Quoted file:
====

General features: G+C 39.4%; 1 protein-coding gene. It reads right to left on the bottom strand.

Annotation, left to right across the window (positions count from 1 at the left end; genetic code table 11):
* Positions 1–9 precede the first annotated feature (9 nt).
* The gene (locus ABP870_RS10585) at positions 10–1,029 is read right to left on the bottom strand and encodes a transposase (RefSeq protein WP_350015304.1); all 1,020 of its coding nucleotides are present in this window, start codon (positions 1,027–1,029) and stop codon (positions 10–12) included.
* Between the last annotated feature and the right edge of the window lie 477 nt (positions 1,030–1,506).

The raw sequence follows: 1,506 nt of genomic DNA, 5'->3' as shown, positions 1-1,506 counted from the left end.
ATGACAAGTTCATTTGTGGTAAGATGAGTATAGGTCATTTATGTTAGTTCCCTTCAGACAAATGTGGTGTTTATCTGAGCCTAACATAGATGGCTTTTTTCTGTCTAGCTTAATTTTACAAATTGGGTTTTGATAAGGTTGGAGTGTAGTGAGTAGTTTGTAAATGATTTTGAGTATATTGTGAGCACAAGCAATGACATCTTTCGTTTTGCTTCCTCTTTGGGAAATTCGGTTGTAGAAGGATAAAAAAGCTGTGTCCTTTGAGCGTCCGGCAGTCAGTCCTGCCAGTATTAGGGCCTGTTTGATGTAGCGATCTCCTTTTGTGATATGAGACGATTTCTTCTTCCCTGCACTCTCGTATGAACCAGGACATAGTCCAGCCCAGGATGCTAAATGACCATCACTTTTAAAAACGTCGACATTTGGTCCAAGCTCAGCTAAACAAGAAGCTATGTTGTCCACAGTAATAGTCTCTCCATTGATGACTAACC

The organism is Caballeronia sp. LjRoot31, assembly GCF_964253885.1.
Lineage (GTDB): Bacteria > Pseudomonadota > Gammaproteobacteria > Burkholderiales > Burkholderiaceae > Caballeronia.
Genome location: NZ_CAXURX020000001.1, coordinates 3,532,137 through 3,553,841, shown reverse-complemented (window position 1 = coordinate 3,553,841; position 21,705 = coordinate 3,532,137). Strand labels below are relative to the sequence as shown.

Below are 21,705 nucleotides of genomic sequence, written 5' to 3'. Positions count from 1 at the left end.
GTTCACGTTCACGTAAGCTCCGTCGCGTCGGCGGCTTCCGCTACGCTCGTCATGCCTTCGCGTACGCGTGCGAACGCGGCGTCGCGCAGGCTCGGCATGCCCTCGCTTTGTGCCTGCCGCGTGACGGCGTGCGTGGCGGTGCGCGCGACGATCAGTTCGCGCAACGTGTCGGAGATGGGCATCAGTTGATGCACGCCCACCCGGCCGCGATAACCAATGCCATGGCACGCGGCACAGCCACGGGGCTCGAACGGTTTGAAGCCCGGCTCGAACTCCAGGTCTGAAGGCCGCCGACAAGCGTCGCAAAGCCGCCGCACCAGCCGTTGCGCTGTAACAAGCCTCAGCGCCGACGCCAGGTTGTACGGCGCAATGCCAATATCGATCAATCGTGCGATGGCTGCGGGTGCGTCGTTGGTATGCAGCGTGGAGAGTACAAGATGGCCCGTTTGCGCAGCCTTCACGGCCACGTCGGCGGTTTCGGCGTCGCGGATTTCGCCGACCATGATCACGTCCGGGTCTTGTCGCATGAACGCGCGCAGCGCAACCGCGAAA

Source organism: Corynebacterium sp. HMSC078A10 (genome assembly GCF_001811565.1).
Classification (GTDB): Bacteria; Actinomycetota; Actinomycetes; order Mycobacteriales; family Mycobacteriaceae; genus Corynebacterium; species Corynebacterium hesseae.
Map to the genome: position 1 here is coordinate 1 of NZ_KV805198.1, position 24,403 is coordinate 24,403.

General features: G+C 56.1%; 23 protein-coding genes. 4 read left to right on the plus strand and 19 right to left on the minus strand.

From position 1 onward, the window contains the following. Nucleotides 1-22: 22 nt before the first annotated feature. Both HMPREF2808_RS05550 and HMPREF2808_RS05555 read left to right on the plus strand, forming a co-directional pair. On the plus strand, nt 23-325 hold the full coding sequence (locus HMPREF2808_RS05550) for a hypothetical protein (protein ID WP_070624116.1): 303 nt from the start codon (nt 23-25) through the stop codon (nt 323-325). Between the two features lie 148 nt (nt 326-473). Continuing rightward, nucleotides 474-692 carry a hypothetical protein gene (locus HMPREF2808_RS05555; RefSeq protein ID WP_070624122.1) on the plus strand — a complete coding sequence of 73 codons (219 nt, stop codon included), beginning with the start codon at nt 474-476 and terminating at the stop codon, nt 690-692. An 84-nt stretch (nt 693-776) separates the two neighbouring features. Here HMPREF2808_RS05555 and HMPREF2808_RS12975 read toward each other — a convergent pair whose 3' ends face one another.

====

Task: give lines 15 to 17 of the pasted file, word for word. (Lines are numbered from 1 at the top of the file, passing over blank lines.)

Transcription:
Map to the genome: position 1 here is coordinate 1 of NZ_KV805198.1, position 24,403 is coordinate 24,403.

General features: G+C 56.1%; 23 protein-coding genes. 4 read left to right on the plus strand and 19 right to left on the minus strand.

From position 1 onward, the window contains the following. Nucleotides 1-22: 22 nt before the first annotated feature. Both HMPREF2808_RS05550 and HMPREF2808_RS05555 read left to right on the plus strand, forming a co-directional pair. On the plus strand, nt 23-325 hold the full coding sequence (locus HMPREF2808_RS05550) for a hypothetical protein (protein ID WP_070624116.1): 303 nt from the start codon (nt 23-25) through the stop codon (nt 323-325). Between the two features lie 148 nt (nt 326-473). Continuing rightward, nucleotides 474-692 carry a hypothetical protein gene (locus HMPREF2808_RS05555; RefSeq protein ID WP_070624122.1) on the plus strand — a complete coding sequence of 73 codons (219 nt, stop codon included), beginning with the start codon at nt 474-476 and terminating at the stop codon, nt 690-692. An 84-nt stretch (nt 693-776) separates the two neighbouring features. Here HMPREF2808_RS05555 and HMPREF2808_RS12975 read toward each other — a convergent pair whose 3' ends face one another.